Copyright law exists to encourage the creation of works by providing individuals with exclusive rights to their works of authorship. It affects your ability to use someone else’s work, including software code, paintings, photographs, music, or writings, without seeking explicit permission from them.
Doing so would be tantamount to copyright infringement, resulting in the copyright owner or federal prosecutors pursuing civil or criminal action against you. What is copyright infringement? Here’s everything you need to know.
What Does Copyright Mean?
Copyright is one of the many subsets of intellectual property (IP) protection. It exists to safeguard a creator’s, holder’s, or owner’s exclusive right to their original work, allowing them to claim it as their own. The key differentiator of copyright from other forms of IP protection is that the work in question needs to be in a “tangible medium of expression.”
The US Copyright Act of 1976 forms the basic framework of copyright law as we know it. Its enactment was meant to safeguard creative works from unauthorized use, otherwise known as copyright infringement. States cannot pass laws that extend the terms of protection beyond what is provided for in the federal Act.
Copyright law protects the following types of “works of authorship.”
- Architectural works
- Audiovisual works and motion pictures
- Choreographic and pantomime works
- Dramatic works
- Literary works
- Musical works
- Sculptural, graphic, and pictorial works
- Sound recordings
- Software code
To receive copyright protection for your work, it needs to be:
- Original meaning the author has not copied it from any preexisting work. Originality is not tied to the work’s uniqueness or novelty. It can be original without necessarily being unique or novel.
- It is fixed in a tangible medium of expression. “Fixed” as defined in the Copyright Act means that it is in a form that’s stable and sufficiently permanent to be reproduced, communicated, or perceived for a specific period.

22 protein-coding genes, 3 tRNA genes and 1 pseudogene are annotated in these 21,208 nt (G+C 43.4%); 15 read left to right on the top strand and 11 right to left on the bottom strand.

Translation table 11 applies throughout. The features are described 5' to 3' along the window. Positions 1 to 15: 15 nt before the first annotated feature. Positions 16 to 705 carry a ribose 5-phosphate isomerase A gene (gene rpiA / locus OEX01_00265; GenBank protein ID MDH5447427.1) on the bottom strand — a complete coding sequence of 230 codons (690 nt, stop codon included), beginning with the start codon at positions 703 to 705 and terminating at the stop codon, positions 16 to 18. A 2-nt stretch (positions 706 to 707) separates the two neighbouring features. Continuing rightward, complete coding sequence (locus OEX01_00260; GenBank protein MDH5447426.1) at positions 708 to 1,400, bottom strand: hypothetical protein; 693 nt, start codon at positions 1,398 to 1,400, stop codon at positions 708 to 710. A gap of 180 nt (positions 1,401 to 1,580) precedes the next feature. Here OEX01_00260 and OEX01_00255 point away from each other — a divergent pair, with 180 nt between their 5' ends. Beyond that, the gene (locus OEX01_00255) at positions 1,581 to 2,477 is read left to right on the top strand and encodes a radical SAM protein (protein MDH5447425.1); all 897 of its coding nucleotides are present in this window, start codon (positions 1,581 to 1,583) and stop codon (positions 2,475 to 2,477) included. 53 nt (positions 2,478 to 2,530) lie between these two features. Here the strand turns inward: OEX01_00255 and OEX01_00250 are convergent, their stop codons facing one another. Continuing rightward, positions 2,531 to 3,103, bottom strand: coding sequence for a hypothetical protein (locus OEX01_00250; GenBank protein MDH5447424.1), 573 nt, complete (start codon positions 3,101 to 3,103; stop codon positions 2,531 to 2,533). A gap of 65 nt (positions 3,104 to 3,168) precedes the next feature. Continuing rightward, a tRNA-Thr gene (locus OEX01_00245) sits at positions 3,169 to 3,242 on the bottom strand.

- Possess a modicum of creativity. It means some form of creative effort is required from the author.
Copyright registration of original work is desirable but not mandatory. Protection arises automatically when an individual produces an original work of authorship and fixes it in a tangible medium of expression. That said, if you intend to file a copyright infringement suit against another individual, company, or entity or the unauthorized use or reproduction of your original work, you will need to register it with the US Copyright Office.
What Is Copyright Infringement?
The legal copyright infringement definition is—the unauthorized use of an individual’s original or copyrighted work. Below is a list of copyright infringement examples that could land you in legal problems if you carry out these activities without obtaining explicit permission from the creator, holder, or owner of the copyrighted work:
- Copying any artistic or literary work without a written agreement or license
- Creating commercial merchandise that features copyrighted images or words
- Downloading films or music without paying for them
- Modifying a copyrighted image and then using it on your website
- Posting a video on your website that features copyrighted songs or words
- Recording a film at the movies
- Recording and posting portions of a TV show on your YouTube channel
- Using a copyrighted image on your website
- Using a musician’s or band’s copyrighted music on your website
How to Avoid Copyright Infringement Online
One of the most commonly held misconceptions is that published works on the internet are not copyright protected. As a result, many individuals and businesses often take a casual approach to the works they find online.
Simply because they are freely available on social platforms or websites does not, in any way, mean that they are free to share, copy, and adapt. You should always treat digital works like those in a tangible format since they are all subject to the same legal principles.
Here are a few helpful tips to keep in mind to ensure you don’t unintentionally infringe on a creator’s or author’s copyright.
1. Always Assume That the Work in Question Is Copyrighted
A foolproof way to avoid getting caught up in copyright infringement claims is to always assume that any work you find online is copyrighted. It might seem cumbersome at first, but this approach might save you money and time spent fighting civil and federal copyright lawsuits against you. Just because a material is freely downloadable does not mean it is free to use. There’s a difference.